Nigerian youth, under the aegis of Concerned Nigerians against Xenophobia, on Thursday threatened to picket South African companies in Nigeria if the xenophobic attacks in South Africa is not stopped.
At a peaceful protest at the South African Embassy in Lagos on Thursday, the leader of the youth, Segun Tomori, described the attacks as uncalled for stressing that Nigeria and other African countries assisted the country during the apartheid.
“We are showing our dissatisfaction with the way our brothers and sisters are being treated in South Africa and we mean other Africans when we say our brothers and sisters,” Mr. Tomori told PREMIUM TIMES.
He said that it is unfortunate that South Africans consider other Africans “enemies of progress”.
“If they force our brothers out of their county, they should remember that what is good for the goose is also good for the gander. We would not hesitate, not by force but progressive agitation to tell South Africans in Nigeria to leave”.
Mr. Tomori urged the South African government to address the issue squarely.
A representative of the South African high commissioner to Nigeria, Godwin Singari, said the South African government is not pleased with the attacks and would ensure it is brought to an end.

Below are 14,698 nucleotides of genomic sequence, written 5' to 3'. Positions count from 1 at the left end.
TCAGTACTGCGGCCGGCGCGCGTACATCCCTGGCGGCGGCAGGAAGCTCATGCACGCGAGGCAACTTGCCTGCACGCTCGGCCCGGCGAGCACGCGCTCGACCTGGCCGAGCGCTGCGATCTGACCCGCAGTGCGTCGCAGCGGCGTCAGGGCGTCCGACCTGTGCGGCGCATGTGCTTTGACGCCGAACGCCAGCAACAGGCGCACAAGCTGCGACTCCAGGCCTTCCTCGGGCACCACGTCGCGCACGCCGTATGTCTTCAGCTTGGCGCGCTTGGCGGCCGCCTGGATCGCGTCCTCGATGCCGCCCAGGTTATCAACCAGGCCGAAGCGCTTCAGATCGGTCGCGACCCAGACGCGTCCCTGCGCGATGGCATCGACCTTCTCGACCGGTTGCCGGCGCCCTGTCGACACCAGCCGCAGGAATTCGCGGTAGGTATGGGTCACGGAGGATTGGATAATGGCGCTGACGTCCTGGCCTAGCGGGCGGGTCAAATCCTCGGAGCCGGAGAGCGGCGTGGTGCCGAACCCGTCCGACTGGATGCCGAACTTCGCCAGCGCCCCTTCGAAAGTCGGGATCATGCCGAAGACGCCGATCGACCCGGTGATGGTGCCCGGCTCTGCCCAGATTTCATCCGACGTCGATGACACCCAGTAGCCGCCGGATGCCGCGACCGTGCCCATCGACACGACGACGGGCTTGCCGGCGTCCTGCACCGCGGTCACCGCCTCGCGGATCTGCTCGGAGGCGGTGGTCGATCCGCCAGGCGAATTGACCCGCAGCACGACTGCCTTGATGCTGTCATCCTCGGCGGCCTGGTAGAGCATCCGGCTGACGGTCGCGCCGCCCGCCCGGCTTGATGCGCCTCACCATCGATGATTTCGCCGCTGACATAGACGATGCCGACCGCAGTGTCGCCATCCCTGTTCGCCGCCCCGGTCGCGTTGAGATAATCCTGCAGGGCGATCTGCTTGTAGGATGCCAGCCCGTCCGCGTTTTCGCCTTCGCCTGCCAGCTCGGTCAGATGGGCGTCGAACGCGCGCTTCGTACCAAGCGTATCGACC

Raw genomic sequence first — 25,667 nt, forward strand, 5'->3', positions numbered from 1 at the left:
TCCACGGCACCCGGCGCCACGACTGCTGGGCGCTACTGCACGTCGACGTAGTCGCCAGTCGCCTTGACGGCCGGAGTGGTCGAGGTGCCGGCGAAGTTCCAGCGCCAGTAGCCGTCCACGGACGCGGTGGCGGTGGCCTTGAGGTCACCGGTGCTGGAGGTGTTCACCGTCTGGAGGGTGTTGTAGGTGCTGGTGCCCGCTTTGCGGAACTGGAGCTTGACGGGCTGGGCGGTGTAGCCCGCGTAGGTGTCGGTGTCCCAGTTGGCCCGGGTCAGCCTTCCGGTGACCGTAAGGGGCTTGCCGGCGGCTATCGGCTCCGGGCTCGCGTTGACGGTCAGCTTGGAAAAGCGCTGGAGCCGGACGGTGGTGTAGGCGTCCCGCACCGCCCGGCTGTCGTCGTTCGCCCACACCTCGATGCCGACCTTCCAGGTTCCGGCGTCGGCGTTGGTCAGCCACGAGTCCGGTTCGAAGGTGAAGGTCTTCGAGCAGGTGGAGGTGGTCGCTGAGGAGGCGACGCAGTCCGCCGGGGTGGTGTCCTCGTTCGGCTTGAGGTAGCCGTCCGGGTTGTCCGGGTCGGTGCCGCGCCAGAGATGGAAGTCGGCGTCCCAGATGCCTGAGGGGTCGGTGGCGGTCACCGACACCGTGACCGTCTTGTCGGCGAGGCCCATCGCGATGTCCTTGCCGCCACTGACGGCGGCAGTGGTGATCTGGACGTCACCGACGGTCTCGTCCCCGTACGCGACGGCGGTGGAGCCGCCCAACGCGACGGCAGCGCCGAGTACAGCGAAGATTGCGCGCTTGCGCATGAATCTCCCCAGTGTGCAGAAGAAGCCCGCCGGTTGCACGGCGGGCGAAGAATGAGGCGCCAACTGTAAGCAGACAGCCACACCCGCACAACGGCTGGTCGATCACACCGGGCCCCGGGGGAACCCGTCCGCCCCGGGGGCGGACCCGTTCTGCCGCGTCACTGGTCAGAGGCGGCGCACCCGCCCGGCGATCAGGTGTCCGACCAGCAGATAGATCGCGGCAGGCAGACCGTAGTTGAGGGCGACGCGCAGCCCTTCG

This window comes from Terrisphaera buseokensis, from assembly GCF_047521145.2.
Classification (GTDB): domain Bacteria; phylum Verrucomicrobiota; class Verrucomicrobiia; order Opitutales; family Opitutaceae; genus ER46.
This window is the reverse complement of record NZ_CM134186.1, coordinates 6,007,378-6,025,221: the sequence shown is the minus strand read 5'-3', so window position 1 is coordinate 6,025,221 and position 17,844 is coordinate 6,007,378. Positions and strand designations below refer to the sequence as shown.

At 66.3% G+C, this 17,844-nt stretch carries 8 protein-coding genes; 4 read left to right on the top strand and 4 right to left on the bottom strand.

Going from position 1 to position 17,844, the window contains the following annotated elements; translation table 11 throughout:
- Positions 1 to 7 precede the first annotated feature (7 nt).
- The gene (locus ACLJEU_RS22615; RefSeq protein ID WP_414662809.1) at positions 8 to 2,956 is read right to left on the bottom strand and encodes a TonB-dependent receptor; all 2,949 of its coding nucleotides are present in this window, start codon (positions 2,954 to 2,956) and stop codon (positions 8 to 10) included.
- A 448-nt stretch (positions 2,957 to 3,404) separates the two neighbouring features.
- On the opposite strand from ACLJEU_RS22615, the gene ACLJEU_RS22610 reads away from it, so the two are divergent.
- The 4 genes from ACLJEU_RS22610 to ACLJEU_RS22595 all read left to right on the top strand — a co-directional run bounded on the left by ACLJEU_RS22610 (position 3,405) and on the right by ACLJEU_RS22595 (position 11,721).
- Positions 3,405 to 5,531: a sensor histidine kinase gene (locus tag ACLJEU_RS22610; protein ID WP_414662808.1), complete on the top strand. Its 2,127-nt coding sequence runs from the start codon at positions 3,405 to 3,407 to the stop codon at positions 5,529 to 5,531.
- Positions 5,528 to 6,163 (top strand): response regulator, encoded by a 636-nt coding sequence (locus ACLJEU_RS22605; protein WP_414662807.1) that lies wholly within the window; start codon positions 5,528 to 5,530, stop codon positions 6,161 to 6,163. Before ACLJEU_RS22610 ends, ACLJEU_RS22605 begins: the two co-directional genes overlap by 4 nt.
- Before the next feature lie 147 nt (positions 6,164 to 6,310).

“I stand before you first as an African, secondly as a South African and at the embassy. We are deeply concerned about what is happening in South Africa and surely we would relay this letter to the South African authority. We are very sorry about what is happening in South Africa,” he told the youth.
More than 2,000 foreigners have been reportedly displaced while scores have died since the attack began.
The violence is reported to have been spurred by comments reportedly made by the Zulu King, Goodwill Zwelithini, who said foreigners should “pack their bags” and leave.
Mr. Zwelithini, has since claimed to have been misquoted by the media and has called for an end to the attacks.
South Africans involved in the violence blame immigrants for taking away their employment opportunities.
This is not the first time South Africans have targeted citizens of other African countries. In May 2008, scores of Africans were killed in another xenophobic attack.
The South African President, Jacob Zuma, has condemned the violence.